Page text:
The Developmental Origins of Health and Disease: The Role of Maternal Nutrition

By Kaitlin Carson Are alterations in diet during pregnancy enough to change the course of offspring development? Insights from the Dutch Hunger Winter, a famine that occurred near the end of World War II in which food supplies were severely restricted for a period of 5 months, have helped us address the effects of diet … Continue reading The Developmental Origins of Health and Disease: The Role of Maternal Nutrition

Treating obsessive-compulsive disorder (OCD): Is surgery an option?

By Rachel Kallus, PsyD Over the last few years, organizing has evolved from your least favorite chore to a trendy topic on social media, Netflix reality shows, and loads of advertisements. Organizing icons and brands like Marie Kondo and The Container Store have become household names we refer to constantly. With people spending more time … Continue reading Treating obsessive-compulsive disorder (OCD): Is surgery an option?

What’s Diss? Explaining my (diss)ertation titled “Investigating the Wnt/MYC axis in the pathogenesis of Crohn’s disease”

By Stephen Matthews, Ph.D. TL;DR: Genetic variants can be linked to diseases through genome-wide association studies. While some variants are found in protein coding genes, many are found in non-coding regions of the genome, leaving their relevance to disease unclear. My work identified the role of a Crohn's disease-associated SNP in a non-coding region of … Continue reading What’s Diss? Explaining my (diss)ertation titled “Investigating the Wnt/MYC axis in the pathogenesis of Crohn’s disease”

We’re All Just Boltzmann Brains, Living in a Boltzmann Universe: A Crash Course in Statistical Mechanics

By Mike Sha Let’s take a quick trip through the groundbreaking theory of statistical mechanics and use it to smash our current understanding of the universe to pieces. Around the late 1800s, Ludwig Boltzmann (Figure 2) started thinking about order, disorder, and atoms, a line of thought that led him to become the father of … Continue reading We’re All Just Boltzmann Brains, Living in a Boltzmann Universe: A Crash Course in Statistical Mechanics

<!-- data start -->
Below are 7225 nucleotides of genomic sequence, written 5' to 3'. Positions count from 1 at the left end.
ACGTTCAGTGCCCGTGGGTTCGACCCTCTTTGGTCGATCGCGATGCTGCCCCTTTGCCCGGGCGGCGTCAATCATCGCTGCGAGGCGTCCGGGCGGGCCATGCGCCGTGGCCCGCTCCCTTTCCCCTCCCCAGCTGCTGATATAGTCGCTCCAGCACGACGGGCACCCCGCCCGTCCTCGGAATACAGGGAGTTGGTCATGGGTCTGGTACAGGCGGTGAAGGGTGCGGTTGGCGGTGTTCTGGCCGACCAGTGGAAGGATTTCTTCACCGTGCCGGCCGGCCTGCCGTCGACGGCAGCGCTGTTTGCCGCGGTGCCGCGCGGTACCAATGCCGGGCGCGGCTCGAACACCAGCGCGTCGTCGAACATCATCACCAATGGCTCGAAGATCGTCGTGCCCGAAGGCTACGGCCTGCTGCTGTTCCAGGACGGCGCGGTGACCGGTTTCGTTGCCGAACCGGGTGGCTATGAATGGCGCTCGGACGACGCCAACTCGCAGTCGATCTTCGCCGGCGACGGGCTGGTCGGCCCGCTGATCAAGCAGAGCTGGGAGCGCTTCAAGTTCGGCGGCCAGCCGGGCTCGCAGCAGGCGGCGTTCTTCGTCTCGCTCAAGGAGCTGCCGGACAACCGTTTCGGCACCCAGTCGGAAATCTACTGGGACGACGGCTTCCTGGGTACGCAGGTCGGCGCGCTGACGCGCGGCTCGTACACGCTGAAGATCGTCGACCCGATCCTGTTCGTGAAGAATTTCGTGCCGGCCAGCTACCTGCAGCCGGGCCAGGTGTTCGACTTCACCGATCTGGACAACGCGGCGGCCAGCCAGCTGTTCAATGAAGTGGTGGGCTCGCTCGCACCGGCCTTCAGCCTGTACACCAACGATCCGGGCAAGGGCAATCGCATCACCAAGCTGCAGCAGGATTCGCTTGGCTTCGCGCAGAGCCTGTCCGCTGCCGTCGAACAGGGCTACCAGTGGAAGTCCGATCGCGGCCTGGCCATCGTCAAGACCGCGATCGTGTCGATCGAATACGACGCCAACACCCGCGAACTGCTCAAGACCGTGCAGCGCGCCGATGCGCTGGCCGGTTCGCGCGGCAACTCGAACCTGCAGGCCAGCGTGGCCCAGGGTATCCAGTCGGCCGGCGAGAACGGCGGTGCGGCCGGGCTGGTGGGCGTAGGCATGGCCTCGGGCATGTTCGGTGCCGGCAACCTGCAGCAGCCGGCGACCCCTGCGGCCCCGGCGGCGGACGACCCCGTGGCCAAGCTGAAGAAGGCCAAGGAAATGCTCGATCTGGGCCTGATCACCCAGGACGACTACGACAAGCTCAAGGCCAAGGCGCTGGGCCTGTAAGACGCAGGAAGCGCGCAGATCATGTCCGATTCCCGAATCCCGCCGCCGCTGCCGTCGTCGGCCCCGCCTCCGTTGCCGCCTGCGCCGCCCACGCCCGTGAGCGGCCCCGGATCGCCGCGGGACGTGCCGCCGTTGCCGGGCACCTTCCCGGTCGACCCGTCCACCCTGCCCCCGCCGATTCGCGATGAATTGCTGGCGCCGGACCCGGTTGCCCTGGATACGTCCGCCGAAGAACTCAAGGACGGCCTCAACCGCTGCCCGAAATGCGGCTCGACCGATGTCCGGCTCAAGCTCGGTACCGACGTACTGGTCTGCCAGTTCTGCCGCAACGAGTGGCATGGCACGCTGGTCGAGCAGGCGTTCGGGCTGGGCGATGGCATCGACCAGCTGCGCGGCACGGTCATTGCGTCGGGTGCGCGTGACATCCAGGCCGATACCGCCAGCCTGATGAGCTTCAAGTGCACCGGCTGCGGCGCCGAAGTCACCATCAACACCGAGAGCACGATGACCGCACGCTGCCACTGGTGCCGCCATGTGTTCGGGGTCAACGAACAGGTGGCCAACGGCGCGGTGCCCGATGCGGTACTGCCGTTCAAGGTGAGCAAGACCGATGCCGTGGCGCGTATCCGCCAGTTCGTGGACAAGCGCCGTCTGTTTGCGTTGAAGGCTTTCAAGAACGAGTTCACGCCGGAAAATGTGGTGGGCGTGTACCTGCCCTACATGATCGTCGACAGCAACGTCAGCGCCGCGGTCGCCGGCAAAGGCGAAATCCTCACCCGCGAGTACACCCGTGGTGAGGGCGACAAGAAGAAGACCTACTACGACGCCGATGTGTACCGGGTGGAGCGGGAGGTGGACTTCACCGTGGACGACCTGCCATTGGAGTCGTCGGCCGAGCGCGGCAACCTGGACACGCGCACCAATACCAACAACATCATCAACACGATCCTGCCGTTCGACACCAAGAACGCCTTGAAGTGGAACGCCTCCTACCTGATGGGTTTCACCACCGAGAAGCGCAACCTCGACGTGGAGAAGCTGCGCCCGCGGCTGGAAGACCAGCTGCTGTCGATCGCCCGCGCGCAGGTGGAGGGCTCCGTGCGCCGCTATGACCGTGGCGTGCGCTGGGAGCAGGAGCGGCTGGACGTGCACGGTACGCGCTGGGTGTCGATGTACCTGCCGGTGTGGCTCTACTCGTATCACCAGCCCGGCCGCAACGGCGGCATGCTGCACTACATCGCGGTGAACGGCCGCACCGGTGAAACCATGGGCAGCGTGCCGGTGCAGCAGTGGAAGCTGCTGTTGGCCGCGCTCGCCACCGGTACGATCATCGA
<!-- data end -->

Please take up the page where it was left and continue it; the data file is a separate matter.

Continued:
Controlling Outbreaks Before They Happen – Targeting Emerging Diseases at the Source

By Ian Hayman Bird Flu. Ebola. Hantavirus. Dengue. Zika. SARS-CoV2. Bubonic Plague. West Nile. Malaria. These pathogens are often cast as the central antagonist, the great evil in many books, movies, and in real life. Even hearing their names can produce a visceral response, a sense of dread in the back of the head about … Continue reading Controlling Outbreaks Before They Happen – Targeting Emerging Diseases at the Source

Recycling Pseudoscience for the Coronavirus Pandemic

By Carson Purnell Early in 2020, the tone around the Covid-19 pandemic quickly changed from a ‘bad flu’ to a worldwide catastrophe, to be compared to the 1918 flu pandemic’s 50-100 million deaths1. Nobody in the world had specific immunity to this pathogen, and it was clear the novel coronavirus was highly contagious and had … Continue reading Recycling Pseudoscience for the Coronavirus Pandemic

Winner of Spring 2021 LTS Best Blog Post

Thank you to everyone who voted for Lions Talk Science’s Best Blog Post of the Spring 2021 semester! The results are all in, and your favorite LTS article from the Spring semester was "From Blood to Bone: What it Means to Donate Your Body to Science" written by Ellie Lesko. For her winning article, Ellie will receive a $25 gift card. Additionally, our randomly … Continue reading Winner of Spring 2021 LTS Best Blog Post

Buffet for Bacteria: How Diet Can Affect Your Microbiome

By Victoria Silvis From childhood we are taught to eat plenty of fruits and vegetables while taking it easy on the sweets. Everyone knows these healthy foods are rich in important vitamins and nutrients, whereas sugary foods are often labeled as “empty calories” as they have no nutritional benefit. I find that while most are … Continue reading Buffet for Bacteria: How Diet Can Affect Your Microbiome

The Search for Blue No. 1

By Hannah Johnson Photo Credit: Rebecca Robbins, Mars Wrigley Global Innovation Center from https://www.ucdavis.edu/news/new-natural-blue-food-coloring Have you ever wondered about the industry behind the color of your food? So much of what we eat is transformed into more vibrant and distinguishable colors and this is especially true for manufactured foods, such as candy, cereal, and jelly. … Continue reading The Search for Blue No. 1